Two views of hydrotherapy

By Madeleine Speed

Hydrotherapy is a little like having physiotherapy in a pool, not a typical swimming pool but a specialist one where the temperature, movement and pressure jets can be controlled and altered to suit the needs of a particular person or persons using the pool. It’s a whole-body treatment that uses the water and movement of water for its therapeutic benefits.

Being immersed and buoyed up in the water can feel very comforting at any time but it has a particular value as a way of gently moving and exercising the body as a means of bringing relief for physical problems (and sometimes for emotional issues). The water can be used to relax muscles, relieve back pain and reduce stress. It is also useful to combat poor circulation, muscle pain and inflammation and is often used help to restore muscle or ligament problems. It is sometimes used to help healing after a hip or joint replacement. Athletes are often encouraged to use pools to improve their levels of fitness or to help soothe injuries ahead of a new season of competing.

We know that some women have been offered hydrotherapy to help relieve the pain of PGP. Here are the views of two women who have been offered and took hydrotherapy treatments to help bring relief from PGP. These are their contrasting opinions of hydrotherapy as a treatment for PGP.

“I hated going to the weekly hydrotherapy session. It was a big class and no-one introduced me or told me whether the group all had PGP symptoms or not. I think we were a mix of different ailments as there were several elderly women, too. It was about 40 minutes long and we had a mix of movements to do in the pool plus at the end there were waves of differing pressure which I assume were to build up your muscles and help you to gain strength by keeping your balance. Frankly, I thought I was dumped in the class because the physio team didn’t know what to do with me. I had been round on two sets of six treatment sessions of ordinary physiotherapy and nothing seemed to be improving my PGP symptoms. I didn’t have manual therapy the first time and didn’t improve at all – I couldn’t walk. The second time, there was some improvement but it never used to last and I just wasn’t making progress. I think they gave me hydrotherapy in desperation to see if it would work. It didn’t help at all but I eventually went for private physio and over a couple of years, I have got completely better – save for the odd problem now and again.” Nicky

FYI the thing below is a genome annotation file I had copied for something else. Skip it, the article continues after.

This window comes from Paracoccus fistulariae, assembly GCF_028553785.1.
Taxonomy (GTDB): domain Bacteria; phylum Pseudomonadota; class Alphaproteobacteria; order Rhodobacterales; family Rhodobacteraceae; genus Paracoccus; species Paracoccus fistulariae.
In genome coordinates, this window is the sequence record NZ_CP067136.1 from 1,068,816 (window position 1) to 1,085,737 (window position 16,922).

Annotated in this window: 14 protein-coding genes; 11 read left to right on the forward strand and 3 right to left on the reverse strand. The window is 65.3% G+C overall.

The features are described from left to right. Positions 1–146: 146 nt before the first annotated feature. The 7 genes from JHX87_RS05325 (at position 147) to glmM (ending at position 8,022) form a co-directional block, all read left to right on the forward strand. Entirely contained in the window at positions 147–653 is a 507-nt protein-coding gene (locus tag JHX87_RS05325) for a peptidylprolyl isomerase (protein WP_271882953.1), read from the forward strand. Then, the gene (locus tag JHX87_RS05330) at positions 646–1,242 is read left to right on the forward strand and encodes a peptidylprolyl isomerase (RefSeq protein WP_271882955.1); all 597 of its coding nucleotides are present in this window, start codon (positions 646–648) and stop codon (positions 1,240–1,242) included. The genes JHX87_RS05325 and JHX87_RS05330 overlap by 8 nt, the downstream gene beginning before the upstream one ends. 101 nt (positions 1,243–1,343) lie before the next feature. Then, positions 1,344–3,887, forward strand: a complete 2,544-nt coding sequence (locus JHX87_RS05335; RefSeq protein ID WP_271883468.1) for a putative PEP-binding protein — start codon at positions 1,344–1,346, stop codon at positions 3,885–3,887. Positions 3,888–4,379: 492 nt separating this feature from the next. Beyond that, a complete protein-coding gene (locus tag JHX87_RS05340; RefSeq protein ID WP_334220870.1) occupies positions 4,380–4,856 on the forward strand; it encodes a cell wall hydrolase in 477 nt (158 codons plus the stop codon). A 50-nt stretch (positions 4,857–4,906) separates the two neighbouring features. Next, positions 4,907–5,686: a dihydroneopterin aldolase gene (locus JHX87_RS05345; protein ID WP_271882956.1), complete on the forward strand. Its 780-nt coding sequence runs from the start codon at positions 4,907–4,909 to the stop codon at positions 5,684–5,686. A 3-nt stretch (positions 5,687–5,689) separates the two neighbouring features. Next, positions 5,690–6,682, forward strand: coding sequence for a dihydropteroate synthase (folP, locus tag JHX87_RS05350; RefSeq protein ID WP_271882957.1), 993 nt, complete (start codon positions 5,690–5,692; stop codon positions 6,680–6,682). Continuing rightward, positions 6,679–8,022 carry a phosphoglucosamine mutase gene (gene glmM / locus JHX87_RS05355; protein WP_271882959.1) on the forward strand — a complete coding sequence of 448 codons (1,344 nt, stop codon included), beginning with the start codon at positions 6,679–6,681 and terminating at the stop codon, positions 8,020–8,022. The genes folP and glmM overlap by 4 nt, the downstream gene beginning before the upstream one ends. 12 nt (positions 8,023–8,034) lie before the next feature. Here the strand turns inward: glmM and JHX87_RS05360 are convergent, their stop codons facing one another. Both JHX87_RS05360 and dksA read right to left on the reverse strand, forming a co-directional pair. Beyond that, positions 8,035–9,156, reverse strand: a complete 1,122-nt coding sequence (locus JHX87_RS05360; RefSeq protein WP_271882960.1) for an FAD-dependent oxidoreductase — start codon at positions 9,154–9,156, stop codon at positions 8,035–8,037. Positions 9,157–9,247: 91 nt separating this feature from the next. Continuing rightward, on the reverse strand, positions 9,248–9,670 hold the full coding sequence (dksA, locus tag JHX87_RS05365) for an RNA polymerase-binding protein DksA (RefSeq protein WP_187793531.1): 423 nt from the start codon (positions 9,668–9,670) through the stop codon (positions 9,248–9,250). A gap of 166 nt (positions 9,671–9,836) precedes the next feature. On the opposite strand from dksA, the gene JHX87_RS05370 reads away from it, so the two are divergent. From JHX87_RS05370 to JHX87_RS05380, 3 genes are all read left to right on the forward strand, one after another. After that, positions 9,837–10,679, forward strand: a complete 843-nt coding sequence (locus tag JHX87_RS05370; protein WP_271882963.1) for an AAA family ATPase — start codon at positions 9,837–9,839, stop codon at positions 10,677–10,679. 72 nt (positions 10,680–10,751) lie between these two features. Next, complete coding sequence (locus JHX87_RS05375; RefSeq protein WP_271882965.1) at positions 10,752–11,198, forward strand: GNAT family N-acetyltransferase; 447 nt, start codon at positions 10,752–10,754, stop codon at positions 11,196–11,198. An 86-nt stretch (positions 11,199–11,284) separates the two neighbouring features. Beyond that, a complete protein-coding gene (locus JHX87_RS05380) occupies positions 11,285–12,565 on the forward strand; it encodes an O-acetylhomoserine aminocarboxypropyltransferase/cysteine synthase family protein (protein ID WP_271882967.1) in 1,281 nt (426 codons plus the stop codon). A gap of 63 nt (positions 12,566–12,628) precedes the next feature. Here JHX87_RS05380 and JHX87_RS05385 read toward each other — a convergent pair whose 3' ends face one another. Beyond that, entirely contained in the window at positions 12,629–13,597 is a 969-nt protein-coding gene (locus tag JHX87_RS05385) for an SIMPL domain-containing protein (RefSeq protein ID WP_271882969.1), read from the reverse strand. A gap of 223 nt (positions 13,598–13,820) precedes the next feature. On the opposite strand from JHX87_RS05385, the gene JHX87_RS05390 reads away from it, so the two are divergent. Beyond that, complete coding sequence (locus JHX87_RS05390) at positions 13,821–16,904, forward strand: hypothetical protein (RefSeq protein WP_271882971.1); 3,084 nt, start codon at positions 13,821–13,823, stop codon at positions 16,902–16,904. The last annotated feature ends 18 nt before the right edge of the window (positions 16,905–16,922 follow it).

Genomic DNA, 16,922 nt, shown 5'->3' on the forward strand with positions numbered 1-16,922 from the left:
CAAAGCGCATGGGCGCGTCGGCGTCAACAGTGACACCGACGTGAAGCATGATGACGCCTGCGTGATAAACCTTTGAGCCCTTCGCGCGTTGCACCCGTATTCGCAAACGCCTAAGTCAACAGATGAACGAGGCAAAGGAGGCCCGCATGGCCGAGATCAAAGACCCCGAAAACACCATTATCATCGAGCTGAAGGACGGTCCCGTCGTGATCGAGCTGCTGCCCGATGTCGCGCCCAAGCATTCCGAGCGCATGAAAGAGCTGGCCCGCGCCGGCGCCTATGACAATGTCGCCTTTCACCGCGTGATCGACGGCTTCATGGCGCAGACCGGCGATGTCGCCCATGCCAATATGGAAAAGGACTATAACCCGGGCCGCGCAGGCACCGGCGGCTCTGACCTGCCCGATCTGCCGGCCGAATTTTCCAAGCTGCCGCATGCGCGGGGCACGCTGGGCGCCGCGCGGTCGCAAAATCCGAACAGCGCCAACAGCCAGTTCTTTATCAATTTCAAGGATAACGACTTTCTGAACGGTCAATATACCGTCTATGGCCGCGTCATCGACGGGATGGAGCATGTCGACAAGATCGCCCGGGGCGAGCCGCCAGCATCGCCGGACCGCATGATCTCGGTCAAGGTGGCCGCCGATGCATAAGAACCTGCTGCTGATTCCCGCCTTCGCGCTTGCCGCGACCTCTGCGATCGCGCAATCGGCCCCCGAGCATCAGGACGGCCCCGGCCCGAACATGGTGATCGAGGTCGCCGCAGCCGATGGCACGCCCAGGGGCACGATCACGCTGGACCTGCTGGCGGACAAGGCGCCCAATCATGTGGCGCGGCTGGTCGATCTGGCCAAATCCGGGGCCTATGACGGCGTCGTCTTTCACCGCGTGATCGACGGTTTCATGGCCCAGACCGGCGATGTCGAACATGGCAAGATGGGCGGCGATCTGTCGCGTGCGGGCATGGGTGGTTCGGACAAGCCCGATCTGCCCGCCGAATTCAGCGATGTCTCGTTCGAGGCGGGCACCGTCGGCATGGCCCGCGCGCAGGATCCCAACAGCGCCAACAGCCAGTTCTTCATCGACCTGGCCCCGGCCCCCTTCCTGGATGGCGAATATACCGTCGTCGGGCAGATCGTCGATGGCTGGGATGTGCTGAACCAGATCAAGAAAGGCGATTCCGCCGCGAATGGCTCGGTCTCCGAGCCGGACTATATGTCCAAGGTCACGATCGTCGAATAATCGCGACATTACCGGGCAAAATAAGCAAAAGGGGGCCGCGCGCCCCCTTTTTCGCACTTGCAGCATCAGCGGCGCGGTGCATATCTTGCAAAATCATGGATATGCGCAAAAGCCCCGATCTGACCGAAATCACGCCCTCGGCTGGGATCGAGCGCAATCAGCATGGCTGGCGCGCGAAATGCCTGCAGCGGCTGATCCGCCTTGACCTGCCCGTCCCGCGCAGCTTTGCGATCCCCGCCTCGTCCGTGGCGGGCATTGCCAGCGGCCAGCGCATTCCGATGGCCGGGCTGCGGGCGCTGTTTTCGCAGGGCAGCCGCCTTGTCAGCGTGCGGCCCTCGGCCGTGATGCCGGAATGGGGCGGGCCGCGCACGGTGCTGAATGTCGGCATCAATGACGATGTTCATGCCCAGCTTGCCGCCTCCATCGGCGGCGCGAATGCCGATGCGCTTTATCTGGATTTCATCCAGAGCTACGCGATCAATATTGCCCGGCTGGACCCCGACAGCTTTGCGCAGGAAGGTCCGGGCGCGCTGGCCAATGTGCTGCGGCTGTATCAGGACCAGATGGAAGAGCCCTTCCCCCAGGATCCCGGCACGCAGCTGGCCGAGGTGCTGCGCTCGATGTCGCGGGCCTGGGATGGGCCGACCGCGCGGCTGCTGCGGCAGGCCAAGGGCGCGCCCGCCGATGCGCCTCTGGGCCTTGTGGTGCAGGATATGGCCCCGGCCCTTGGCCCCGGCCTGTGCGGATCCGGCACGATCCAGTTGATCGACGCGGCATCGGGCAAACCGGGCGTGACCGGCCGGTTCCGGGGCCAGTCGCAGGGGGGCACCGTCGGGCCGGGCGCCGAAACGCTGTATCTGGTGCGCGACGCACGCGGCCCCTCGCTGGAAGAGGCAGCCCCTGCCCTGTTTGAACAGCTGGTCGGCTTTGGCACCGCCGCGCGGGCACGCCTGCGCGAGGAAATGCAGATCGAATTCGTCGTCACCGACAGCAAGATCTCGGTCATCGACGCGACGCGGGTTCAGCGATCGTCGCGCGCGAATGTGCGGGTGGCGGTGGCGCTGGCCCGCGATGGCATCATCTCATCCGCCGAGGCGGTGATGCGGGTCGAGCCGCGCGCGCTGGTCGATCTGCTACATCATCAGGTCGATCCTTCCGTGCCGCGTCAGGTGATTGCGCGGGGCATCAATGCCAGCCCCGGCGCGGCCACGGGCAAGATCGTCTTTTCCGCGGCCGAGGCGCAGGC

And a contrasting view…

“I loved hydrotherapy and met a lot of women, some of whom had PGP and they became good friends so we encouraged one another. It wasn’t a big group and for the last half hour we had one-to-one help with a physio which I think was very helpful – geared to our specific needs. Now I was having manual therapy from another member of the team for my PGP and I think that the hydro worked best for me to help build up my muscles once my pelvis was realigned and my sore pelvic joints were worked on and released. In other words, I think it was so good because it was helping me to get strong, find some pain relief and to keep my pelvis aligned; the hydrotherapy couldn’t have aligned me or sorted out my pelvic joints on its own. So the treatment complemented the manual therapy. I think it certainly contributed to my progress overall and a sense of wellbeing.” Rachel

The Pelvic Partnership team believe that manual therapy from an experienced physio, osteopath or chiropractor is necessary to free stiff or stuck pelvic joints and get the joints moving normally again. We think that hydrotherapy sessions might help to relieve the symptoms of pain and help to stimulate muscles and gain core strength but in itself, hydrotherapy won’t address the underlying cause of PGP, whereas good manual therapy should make an impact within a short number of sessions. So if you are offered hydrotherapy for your PGP, it is worth making sure that this treatment is in addition to manual therapy (and certainly not instead of having manual therapy).

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The Pelvic Partnership consists of volunteers who have had pelvic girdle pain (PGP) and wish to support other women. We aim to pass on information based on both research and the experience of other women with PGP. We are not medical professionals and cannot offer medical advice and the information we provide should not take the place of advice and guidance from your own health-care providers. Material on this site is provided for information and support purposes only.

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